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A Lot or a Little?
What you will—and won't—find in this movie.
Mixed in with a lot of irresponsible behavior is a theme related to communication and idea of withholding difficult information to spare someone's feelings. Also deals with racial identity and impact and consequences of racism.
Positive Role Models
Kunle is an exceptional student who's worked hard to get into Princeton and is in some ways a positive model. But the movie also shows his flaws -- e.g., that he tries too hard to please his parents, that his social skills are a bit awkward, that he's too quick to agree to suggestions by his less-than-responsible friend Sean.
Characters with the most screen time include sympathetic women, Black men, and Latino men. They're portrayed with multiple dimensions -- i.e., viewers see both their positive, kind, and helpful sides and their flaws and sometimes irresponsible behavior. The director is Black, and the screenwriter is Mexican American.
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Violence & Scariness
Police threaten main characters. Bloody cut on person's face. Character has a terrified panic attack in the car. Someone attacks the main characters with a stick and pepper spray. Main characters are chased by angry partygoers, who throw things at their car. Arguing.
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Sex, Romance & Nudity
Strong sex-related dialogue.
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Constant explicit language includes uses of "f--k," "f---ing," "motherf----r," the "N" word, "s--t," "bulls--t," "p---y," "goddamn," "a--hole," "bitch," "ass," "dumbass," "damn," "d--k," "d--kless," "pissing," "butt," "nuts," "wiener," and "stupid."
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Drinking, Drugs & Smoking
High school-age character gets drunk to the point of needing medical help. Main character vapes throughout the movie. Many secondary and background characters are seen drunk, drinking, and/or smoking pot. Drug purchase shown. One party is pot-themed.
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Parents Need to Know
Parents need to know that Emergency is a funny, poignant dramedy about race and identity that centers on three college seniors, all people of color, whose night of partying is interrupted when a drunk, unconscious White girl appears in their apartment. Language is the biggest issue, with constant use of words including "f--k," "s--t," "motherf----r," the "N" word, and more, as well as fairly graphic sex-related dialogue. There's also lots of alcohol use, pot smoking, and partying among college-age characters, many of whom appear drunk -- as does one teen, who drinks so much that she requires medical help. A main character vapes throughout. The main characters are threatened by the police, as well as by angry partygoers, who throw things at their car. A character gets a bloody cut on the nose, someone has a panic attack, and characters are attacked with a stick and pepper spray. There's also arguing, vomiting, and urinating. Underneath all of it are themes about communication and the impact and consequences of racism. To stay in the loop on more movies like this, you can sign up for weekly Family Movie Night emails.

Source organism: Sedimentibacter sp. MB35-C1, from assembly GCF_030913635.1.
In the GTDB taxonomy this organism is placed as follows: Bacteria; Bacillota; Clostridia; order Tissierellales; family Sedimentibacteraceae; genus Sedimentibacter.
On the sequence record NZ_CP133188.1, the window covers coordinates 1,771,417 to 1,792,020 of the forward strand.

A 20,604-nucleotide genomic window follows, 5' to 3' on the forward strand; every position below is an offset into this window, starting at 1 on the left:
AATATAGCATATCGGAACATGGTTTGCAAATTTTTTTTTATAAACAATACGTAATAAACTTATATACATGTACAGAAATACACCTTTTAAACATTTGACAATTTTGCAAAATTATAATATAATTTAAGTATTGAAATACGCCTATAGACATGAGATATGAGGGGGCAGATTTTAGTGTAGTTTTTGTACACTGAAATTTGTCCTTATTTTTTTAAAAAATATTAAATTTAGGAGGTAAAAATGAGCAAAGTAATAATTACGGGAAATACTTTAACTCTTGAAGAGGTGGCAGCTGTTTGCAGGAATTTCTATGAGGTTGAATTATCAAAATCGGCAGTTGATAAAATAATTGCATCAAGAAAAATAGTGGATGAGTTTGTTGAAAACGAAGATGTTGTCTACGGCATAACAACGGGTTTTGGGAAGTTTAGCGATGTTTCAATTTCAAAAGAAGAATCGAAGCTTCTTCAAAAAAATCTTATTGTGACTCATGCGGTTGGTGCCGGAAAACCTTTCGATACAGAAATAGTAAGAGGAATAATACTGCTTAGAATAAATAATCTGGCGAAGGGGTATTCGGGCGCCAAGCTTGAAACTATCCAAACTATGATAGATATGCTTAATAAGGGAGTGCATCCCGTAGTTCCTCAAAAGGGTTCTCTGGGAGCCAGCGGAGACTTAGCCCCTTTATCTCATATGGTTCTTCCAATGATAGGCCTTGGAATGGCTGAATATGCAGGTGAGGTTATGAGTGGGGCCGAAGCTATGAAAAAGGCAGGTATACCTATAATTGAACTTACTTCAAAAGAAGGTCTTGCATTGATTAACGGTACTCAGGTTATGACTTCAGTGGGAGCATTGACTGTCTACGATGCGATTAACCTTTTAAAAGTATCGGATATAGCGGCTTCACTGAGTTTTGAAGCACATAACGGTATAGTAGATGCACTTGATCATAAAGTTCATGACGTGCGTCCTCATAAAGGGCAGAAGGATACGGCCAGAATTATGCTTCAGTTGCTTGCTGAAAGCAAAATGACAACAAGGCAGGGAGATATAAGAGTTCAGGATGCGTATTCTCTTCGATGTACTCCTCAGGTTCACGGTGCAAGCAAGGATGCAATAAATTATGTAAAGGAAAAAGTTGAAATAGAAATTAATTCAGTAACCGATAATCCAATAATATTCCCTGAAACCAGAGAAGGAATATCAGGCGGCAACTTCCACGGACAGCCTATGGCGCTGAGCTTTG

Is It Any Good?
This funny, touching dramedy begins confidently with some big laughs before veering cannily into a commentary on race and identity while still maintaining balance. Emergency, which feels cut from the Superbad cloth, starts well with the off-kilter relationship between Kunle and Sean: They may seem like a mismatch, but their strong chemistry comes through. They thrive in each other's company, and their differences create a hilarious friction that keeps them both on their toes. Carlos -- he's the McLovin of this movie -- adds another level. He's a ridiculous goofball, someone the guys don't want around for fear he'll make them look bad, but his heart is in the right place, and he becomes a necessary cog in this machine.
As the movie goes on, it becomes clearer and clearer that the source of the conflict centers on race. If the friends had felt able to call the police, they might have been able to go to their parties as planned, but the fear of their own arrests -- or worse -- is too high. It's all about perception: Every situation they get into, no matter how well-intentioned or ill-conceived, ends up looking bad from a racist point of view. What's more, Emergency -- which was adapted by writer K.D. Dávila and director Carey Williams from their 2018 short film -- adds extra levels of commentary, as in the scenes involving a White couple who threaten to call the police on the hapless main characters ... just before the "Black Lives Matter" sign on their lawn is revealed. Ultimately, this movie makes you care -- and rewards you for it.
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Research shows a connection between kids' healthy self-esteem and positive portrayals in media. That's why we've added a new "Diverse Representations" section to our reviews that will be rolling out on an ongoing basis. You can help us help kids by suggesting a diversity update.
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